Behavioural psychology > Cosmetic changes…that’s what a new report on Ecommerce by Qubit claims. Now, the company it has to be said has somewhat of a play here selling behavioural technology. According to the company, “Qubit’s technology prioritizes the biggest opportunities for revenue generation so you can deliver personalization that makes an impact”. Yeah.
Regardless of this, the report itself is well worth your time. *Spoiler Alert*…these were the key findings in order of importance:
- Social proof
- Abandonment recovery
- Product recommendations
This figures; some of the most successful ecommerce stores are classic examples of these e.g. Amazon’s product recommendations. Perhaps but not totally unsurprising is scarcity – this very concept is winning offline (Zara, HM etc). What’s worked for your ecommerce store? Let us know in the comments.
As BI reports, Amazon is dominating the mobile commerce space. Oppenheimer highlighted by just how much saying …“At the end of 2014, Amazon had roughly the same number of mobile unique visitors as Walmart and eBay, in the US. As of December 2016, Amazon has more unique visitors than the apps of those two companies’ combined,”.
And outside of Walmart and Ebay, the rest of the entire retail industry is way behind to the point you could be forgiven for writing them off entirely in the future of mobile commerce:
So we have an Amazon dominated mobile commerce landscape in the near future. But long-term, perhaps as has always happened, the Internet will throw something new at us.
How products and services are being delivered to customers is going through frame-breaking change, according to ex Apple Retail boss and now Enjoy CEO Ron Johnson. Johnson argues the capabilities of new channels to deliver great experiences through service and information is turning traditional retail on its head. Whether or not you agree it’s an interesting thought.
Check out the full interview below.
Most people equate ecommerce with selling physical things, warehouses and the sort but today ‘services’ are hot. Think about the number of companies in the space that are generating huge profits without selling a physical good; Google, Facebook, eBay, Oracle, Microsoft and more. This is usually defined as ‘software’ but it’s actually more than that.
What I mean is it’s more than software that makes services valuable both in terms of the free cash flow they generate and the huge valuations. For example, I came across a piece about Uber in the FT and the company’s plans to launch in Indonesia:
“Uber is a technology company,” the group said at the time. “We do not own, operate vehicles or employ drivers.”
This, the Airbnb style ‘sharing economy’ or whatever you want to call is perhaps the most innovative and potentially world changing thing in business today. This is the use of technology to harness physical assets – in Uber’s case cities, cars and people – to derive new value.
Think about this if you’re thinking about an ecommerce venture; how can you use the power of the Internet to use real world things?Technology is about getting more from less; how can you use the Internet to get more? What has nobody thought about yet?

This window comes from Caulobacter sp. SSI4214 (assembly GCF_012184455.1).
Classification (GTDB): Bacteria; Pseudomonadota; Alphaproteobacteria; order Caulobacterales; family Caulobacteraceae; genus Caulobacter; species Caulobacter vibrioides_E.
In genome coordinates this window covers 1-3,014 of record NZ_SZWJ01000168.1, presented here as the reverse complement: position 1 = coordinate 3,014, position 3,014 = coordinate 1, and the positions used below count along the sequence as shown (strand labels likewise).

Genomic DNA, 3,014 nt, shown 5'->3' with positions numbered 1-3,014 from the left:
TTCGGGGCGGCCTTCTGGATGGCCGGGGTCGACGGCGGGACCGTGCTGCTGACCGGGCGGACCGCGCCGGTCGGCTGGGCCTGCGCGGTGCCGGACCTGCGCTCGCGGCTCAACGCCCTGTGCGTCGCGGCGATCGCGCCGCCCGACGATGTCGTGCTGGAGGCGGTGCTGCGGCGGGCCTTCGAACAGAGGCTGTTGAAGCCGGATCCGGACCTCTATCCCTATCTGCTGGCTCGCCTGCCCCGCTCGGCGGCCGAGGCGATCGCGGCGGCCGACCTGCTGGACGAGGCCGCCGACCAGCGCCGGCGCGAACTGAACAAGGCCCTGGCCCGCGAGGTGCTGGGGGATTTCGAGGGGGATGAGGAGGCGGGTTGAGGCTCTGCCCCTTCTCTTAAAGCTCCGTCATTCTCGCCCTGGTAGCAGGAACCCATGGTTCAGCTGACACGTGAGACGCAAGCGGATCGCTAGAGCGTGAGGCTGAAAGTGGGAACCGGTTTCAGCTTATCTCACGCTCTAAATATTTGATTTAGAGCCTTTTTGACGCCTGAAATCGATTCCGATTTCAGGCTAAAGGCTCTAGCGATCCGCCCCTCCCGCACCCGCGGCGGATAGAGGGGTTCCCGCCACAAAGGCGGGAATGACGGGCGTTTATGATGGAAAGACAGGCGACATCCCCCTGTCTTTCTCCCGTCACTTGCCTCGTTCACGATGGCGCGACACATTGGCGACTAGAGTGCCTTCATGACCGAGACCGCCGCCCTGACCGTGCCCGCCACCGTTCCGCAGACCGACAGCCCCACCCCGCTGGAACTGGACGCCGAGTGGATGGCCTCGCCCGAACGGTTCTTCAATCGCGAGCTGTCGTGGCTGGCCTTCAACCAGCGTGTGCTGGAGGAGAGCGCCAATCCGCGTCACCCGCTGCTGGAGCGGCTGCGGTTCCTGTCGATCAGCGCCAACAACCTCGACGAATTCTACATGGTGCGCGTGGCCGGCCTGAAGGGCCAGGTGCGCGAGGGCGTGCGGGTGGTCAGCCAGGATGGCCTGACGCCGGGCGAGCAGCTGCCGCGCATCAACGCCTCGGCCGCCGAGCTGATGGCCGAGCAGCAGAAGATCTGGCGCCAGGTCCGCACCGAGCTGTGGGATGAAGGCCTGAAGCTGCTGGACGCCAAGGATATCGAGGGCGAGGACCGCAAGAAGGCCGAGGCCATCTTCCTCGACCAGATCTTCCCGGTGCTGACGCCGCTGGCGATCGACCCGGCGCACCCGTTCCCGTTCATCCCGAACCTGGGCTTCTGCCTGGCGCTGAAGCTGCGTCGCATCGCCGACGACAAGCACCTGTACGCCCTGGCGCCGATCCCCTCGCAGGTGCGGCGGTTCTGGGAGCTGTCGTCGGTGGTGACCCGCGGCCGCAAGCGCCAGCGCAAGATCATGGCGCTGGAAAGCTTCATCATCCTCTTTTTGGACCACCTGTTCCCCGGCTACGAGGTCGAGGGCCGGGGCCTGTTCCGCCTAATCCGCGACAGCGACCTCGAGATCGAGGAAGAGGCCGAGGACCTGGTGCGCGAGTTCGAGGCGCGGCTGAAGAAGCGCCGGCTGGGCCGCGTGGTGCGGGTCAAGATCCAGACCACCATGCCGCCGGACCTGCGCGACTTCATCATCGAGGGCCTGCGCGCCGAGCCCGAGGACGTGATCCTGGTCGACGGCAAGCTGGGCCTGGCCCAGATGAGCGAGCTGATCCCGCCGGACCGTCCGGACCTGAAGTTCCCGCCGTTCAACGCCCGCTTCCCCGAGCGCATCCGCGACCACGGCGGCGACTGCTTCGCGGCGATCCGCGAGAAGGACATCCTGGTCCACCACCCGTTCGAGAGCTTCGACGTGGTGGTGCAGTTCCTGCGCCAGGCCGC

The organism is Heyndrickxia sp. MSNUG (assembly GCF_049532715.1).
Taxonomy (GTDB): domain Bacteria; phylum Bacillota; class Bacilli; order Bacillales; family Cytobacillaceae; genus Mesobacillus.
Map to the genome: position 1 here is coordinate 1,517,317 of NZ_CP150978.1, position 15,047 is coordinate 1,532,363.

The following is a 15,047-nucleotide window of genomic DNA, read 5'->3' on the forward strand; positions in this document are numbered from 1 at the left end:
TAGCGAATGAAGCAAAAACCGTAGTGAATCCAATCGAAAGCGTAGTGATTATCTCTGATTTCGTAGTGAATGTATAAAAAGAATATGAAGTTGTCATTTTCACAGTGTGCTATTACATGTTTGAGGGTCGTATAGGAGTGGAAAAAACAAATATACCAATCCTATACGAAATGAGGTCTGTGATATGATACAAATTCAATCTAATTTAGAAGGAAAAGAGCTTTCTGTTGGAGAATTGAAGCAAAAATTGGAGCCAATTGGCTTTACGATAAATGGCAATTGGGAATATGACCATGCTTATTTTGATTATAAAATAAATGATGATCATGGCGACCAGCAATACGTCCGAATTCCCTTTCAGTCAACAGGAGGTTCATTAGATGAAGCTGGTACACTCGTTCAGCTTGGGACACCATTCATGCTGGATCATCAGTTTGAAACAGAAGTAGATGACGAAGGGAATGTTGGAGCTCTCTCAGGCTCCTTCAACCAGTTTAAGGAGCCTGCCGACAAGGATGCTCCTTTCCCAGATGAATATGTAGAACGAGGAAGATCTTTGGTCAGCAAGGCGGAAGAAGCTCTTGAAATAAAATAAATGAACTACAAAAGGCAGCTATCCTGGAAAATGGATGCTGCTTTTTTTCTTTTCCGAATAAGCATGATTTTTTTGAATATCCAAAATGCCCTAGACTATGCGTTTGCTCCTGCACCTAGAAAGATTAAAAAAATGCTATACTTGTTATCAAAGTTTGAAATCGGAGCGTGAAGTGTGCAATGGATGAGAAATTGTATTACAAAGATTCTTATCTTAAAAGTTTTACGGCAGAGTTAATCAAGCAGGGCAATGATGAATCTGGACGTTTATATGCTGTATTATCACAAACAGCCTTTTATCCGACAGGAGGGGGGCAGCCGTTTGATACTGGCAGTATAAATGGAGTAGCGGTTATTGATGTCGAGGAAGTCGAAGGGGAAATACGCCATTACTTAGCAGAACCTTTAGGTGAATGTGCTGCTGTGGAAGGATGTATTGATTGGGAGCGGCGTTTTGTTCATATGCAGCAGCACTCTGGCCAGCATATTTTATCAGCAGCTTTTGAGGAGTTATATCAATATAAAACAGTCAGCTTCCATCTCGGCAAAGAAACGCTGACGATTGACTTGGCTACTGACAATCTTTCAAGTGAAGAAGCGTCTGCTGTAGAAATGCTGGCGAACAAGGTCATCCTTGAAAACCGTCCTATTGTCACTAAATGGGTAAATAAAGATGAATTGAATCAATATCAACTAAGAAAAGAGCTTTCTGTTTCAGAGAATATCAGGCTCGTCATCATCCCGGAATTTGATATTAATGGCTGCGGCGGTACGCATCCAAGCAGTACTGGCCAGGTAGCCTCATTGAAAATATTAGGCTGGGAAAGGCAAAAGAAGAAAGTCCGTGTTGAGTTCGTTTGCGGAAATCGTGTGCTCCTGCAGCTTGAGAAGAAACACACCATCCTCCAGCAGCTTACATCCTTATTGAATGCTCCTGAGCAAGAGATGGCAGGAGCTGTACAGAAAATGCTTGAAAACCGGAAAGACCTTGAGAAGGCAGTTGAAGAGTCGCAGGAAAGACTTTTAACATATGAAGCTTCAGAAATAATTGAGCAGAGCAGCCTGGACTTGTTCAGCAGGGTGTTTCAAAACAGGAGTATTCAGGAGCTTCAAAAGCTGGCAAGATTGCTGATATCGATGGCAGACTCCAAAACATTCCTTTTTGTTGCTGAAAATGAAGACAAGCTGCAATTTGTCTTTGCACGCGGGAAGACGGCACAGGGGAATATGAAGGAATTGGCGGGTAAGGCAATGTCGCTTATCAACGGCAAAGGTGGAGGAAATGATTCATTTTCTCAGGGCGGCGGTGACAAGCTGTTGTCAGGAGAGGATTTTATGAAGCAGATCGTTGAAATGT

It looks like Wanda, the Chinese Real Estate (Shopping Mall) company is attempting to do what no other company online ‘marketplace’ has done thus far – online to offline. eBay has made attempts and failed, likewise Google and Amazon to a large extent. Possibly the only player in the space today of scale is Instacart, who ironically have just raised a ton of money to go after the opportunity.
Wanda E-commerce hopes to differentiate from Alibaba and other rivals like JD.com by focusing on an online-to-offline business model. Wanda claims that its various holdings give the “world’s largest offline consumer network,” with 1.5 million customers in 2014, a number that it expects to reach six billion by 2020. The company’s advantage is that it already has a significant number of brick-and-mortar retail businesses that it can leverage to gain customers and data for its online services.
The opportunity is unprecedented – attempting to develop a true multi-channel marketplace model that allows shoppers to seamlessly shop in store and online. How exactly Wanda will pull this off (like Instacart’s financials) is unclear at this stage. For sure, we’re not seeing the rise of bricks and mortar utilizing this model so there’s no reason it shouldn’t work for the marketplaces either.
I recall an outcry to the story of how Amazon embedded ‘buy it now’ buttons in articles on the Washington Post and it got me thinking about affiliates and their relevancy in what’s becoming a mobile first Internet. As this WSJ article mentions:
“Amazon could use the data it has about buying behavior to help make these ads much more effective,” said Karsten Weide, an analyst at researcher IDC. “Marketers would love to have another viable option beyond Google and Facebook FB -0.85% for their advertising.”
Forget just Amazon using affiliates however, should all retailers regardless of size be pro-active in affiliate marketing? How big an opportunity is it still? I would argue it’s often overlooked.
For example, you can now ‘roll your own’ affiliate program rather easily using software as a service solutions like Tapfiliate. If you don’t want to manager your own program, services such as CJ are still very useful for driving traffic.
The point is with affiliates, in an age where social is often the be all and end all to folks, taps into a very old but successful principle of retailing: loyalty. This is particularly important in ecommerce, you want loyal customers. The value of repeat customer is many orders of magnitude more important than single transactions. It’s no secret that Amazon is number one in the ecommerce world (at least in the west) as their customers are rabidly loyal.
And this is in no small part due to affiliate marketing. Do you use affiliates? If not, why not?